Wills and Local History

Just as the passing generations and shifting fortunes of a particular family can be traced back through the Durham probate records, so also can the history of a local community. With the North East Inheritance catalogue being available online, it has never been easier to investigate how much has changed in your parish, town or city, and indeed how much has remained the same. While individual wills can bring to light important local incidents and also shed a slanting light on national events, by considering collections of local wills made over a number of years significant trends and pattern can emerge, and which can place that locality in the national picture of the time.

Image of a contemporary playing card, depicting a scene from the Titus Oates plot. Ref: Gentleman's Magazine, NS vol.32, 1849.

Image of the Will of Randall Fenwick of Lambton, gentleman. Ref: DPRI/1/1647/F5/1-2
Will of Randall Fenwick of Lambton, gentleman. One of the witnesses later made a deposition that on 2 July 1644 Fenwick had returned wounded from the battle on Marston Moor to the house of his master and kinsman Sir William Lambton in Minster Yard, York, 'and ther lay sick for the space of twenty days or therabouts'. Lambton himself, a colonel in the royalist army, was slain in the same action. The royalists' defeat that day was a turning point in the English civil war.
Ref: DPRI/1/1647/F5/1-2.
Image of the Will of Josias Dockwray, vicar of Newburn. Ref: DPRI/1/1683/D9/1
Josias Dockwray, the vicar of Newburn, made provision in his will to endow a charity to educate six boys in his parish, to be uniformed in red. 'The reason of the rid coates was the murder of Sir Edmund Godfrey the 12th October, whose Blood which others designed, I would have remembered against the papysts.' The murder of this magistrate was tied to the great Catholic scare instigated in 1678 by Titus Oates, and commemorated in this contemporary playing card, reprinted from The Gentleman's Magazine (1849).
Durham Probate Records DPRI/1/1683/D9/1

Social History

Communities together share and transform the landscape over the years. In their wills the individuals who together still colour our own sense of place can speak directly to us. For many of them their last will and testament was the only opportunity they would have had to document their lives and concerns. A number of schools and local charities still active today can be traced back to endowments made in wills, sometimes hundreds of years ago.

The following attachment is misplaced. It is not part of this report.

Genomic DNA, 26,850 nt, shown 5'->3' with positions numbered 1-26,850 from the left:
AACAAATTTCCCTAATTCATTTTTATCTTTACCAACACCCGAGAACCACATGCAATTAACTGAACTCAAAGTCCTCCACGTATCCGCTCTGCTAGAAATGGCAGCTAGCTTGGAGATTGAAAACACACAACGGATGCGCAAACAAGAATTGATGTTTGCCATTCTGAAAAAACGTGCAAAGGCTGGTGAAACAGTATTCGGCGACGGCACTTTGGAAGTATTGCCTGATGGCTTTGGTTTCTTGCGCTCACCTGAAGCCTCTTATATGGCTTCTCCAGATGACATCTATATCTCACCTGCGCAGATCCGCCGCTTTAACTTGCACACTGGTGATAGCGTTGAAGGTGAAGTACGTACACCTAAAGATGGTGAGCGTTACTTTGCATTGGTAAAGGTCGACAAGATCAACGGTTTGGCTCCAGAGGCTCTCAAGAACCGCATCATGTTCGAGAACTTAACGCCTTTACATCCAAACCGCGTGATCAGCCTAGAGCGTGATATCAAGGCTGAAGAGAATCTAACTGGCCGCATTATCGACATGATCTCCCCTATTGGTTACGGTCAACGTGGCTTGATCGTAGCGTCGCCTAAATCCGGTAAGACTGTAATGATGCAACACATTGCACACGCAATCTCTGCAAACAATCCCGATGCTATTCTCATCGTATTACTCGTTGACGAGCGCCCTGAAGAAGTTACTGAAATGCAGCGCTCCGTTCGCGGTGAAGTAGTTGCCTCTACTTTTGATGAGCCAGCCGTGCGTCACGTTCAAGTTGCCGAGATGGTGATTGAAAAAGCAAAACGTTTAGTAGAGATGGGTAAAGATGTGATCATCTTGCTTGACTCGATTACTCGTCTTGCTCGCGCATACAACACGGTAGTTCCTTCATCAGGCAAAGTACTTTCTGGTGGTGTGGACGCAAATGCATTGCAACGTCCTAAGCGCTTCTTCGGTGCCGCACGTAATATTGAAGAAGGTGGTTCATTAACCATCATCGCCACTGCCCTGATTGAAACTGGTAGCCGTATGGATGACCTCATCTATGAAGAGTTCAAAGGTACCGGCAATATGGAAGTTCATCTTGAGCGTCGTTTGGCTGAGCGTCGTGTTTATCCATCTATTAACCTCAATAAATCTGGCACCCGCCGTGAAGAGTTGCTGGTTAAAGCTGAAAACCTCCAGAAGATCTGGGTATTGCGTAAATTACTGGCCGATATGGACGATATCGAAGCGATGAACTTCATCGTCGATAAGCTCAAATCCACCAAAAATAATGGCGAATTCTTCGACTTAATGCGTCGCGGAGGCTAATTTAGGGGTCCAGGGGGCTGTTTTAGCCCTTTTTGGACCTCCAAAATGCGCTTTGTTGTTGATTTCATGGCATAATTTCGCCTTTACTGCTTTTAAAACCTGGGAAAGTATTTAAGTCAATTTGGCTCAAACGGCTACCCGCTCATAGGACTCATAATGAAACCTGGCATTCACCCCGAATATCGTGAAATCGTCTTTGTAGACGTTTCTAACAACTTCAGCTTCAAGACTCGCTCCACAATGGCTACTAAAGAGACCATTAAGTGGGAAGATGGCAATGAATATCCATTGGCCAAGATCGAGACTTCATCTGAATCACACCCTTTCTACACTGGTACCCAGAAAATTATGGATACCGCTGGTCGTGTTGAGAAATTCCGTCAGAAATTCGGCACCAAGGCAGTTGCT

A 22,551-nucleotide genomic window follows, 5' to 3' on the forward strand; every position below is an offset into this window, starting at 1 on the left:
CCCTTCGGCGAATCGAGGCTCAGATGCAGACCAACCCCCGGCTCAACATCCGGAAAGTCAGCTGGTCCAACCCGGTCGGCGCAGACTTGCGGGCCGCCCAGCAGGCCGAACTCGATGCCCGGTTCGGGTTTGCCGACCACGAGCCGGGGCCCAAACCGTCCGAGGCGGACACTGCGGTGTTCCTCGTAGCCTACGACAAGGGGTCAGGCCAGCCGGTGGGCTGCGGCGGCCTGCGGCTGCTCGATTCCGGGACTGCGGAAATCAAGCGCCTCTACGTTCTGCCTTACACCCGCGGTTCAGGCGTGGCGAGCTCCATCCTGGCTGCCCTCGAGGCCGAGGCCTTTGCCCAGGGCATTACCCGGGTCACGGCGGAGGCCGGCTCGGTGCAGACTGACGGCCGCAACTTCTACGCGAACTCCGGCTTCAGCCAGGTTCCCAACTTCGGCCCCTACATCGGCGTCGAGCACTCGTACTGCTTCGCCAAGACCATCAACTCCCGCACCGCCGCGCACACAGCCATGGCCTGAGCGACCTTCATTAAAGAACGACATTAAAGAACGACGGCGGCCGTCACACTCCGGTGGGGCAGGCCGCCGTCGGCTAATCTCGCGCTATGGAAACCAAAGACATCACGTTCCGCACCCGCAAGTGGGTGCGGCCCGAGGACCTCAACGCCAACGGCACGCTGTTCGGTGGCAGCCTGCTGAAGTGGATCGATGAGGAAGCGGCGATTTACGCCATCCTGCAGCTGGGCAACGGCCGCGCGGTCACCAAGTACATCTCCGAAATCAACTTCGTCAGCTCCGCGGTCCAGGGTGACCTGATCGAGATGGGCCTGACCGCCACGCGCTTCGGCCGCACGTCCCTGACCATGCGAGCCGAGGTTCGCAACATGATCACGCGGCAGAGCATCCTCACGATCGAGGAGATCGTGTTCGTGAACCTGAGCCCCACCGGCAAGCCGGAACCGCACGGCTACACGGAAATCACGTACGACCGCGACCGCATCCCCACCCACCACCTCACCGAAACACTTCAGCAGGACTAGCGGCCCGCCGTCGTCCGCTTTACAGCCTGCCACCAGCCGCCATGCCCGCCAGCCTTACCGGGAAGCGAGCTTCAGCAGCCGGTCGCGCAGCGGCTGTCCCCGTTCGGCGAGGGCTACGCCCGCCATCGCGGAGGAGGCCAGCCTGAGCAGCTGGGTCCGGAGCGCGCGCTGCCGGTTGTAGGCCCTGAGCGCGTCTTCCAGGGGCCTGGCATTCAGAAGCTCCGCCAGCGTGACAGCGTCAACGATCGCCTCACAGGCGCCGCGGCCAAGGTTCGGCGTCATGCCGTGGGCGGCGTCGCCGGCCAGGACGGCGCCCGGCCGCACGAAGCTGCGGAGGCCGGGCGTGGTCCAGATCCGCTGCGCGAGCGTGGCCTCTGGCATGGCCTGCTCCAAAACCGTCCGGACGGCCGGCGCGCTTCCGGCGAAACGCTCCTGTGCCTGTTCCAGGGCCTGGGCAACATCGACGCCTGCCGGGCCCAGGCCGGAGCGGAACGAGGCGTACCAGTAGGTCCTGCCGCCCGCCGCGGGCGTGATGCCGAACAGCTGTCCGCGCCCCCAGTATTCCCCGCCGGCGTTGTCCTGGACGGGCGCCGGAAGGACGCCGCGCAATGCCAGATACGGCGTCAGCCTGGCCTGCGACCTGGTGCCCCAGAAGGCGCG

Individual buildings and bridges or particularly bad stretches of road can also be rediscovered through probate records.

Image of the Will of William Angas of Rawhouse [?Roe House] in Bywell St Peter, yeoman. Ref: DPRI/1/1637/A6/1-2
A public spirited bequest by William Angas of Rawhouse [?Roe House] in Bywell St Peter, yeoman. This bridge still spans Riding Mill Burn. Rebuilt c. 1603, traces of an earlier structure can be seen particularly on the southern abutment, the very 'casings' Angas' legacy specifies. The bridge, 3' 10" wide, was originally built for packhorses.
Durham Probate Records DPRI/1/1637/A6/1-2

Photograph of the Riding Bridge as it is today. Copyright, Dave Porter.

Economic History

Probate inventories, with their detailed lists of household goods, work gear and stock can afford a series of snapshots of consumer tastes, agricultural practices, wages and prices, and wider economic trends within the region.

Probate records are primarily concerned with the transmission to the next generation of the deceased's personal property, and as such they present excellent opportunities for the researcher to measure the changing activities and fortunes of particular families, trades and places.

George Mann was a prosperous husbandman from Norton, and his 1622 inventory provides a detailed insight into his husbandry. The inventory lists his livestock - cattle, sheep, hens and geese - and proceeds to his goods in the hall house. The gear includes seven wains, five ploughs and three harrows. Six oxgangs of land are listed, sown with winter and ware (spring) corn, highly valued at £57: eight oxgangs was the traditional measure of land one team of eight oxen could plough in a year, and Mann owned six 'of the best'. Among the debts of his estate are payments for average grass (a kind of feudal tenant service), men and women's wages and 12 pence to a 'boy for driving of the plough'.
Ref: DPRI/1/1622/M1/3.
Image of the Inventory of George Mann of Norton, husbandman. Ref: DPRI/1/1622/M1/3

Local and Regional Scope

The North East Inheritance catalogue is designed to facilitate researchers creating study collections of probate records based on their own criteria: one might easily compare the wills of merchants in Newcastle with those in Durham, or analyse the changing lifestyles of labourers and yeomen in a couple of parishes, or perhaps examine the development of the coal trade over the whole region. Names can be collated to uncover otherwise undetected circles of kin and also the debt and credit networks that knit communities and regions together.

Whether you are researching a house, a community or the whole region of the North East, the North East Inheritance catalogue has much to offer you.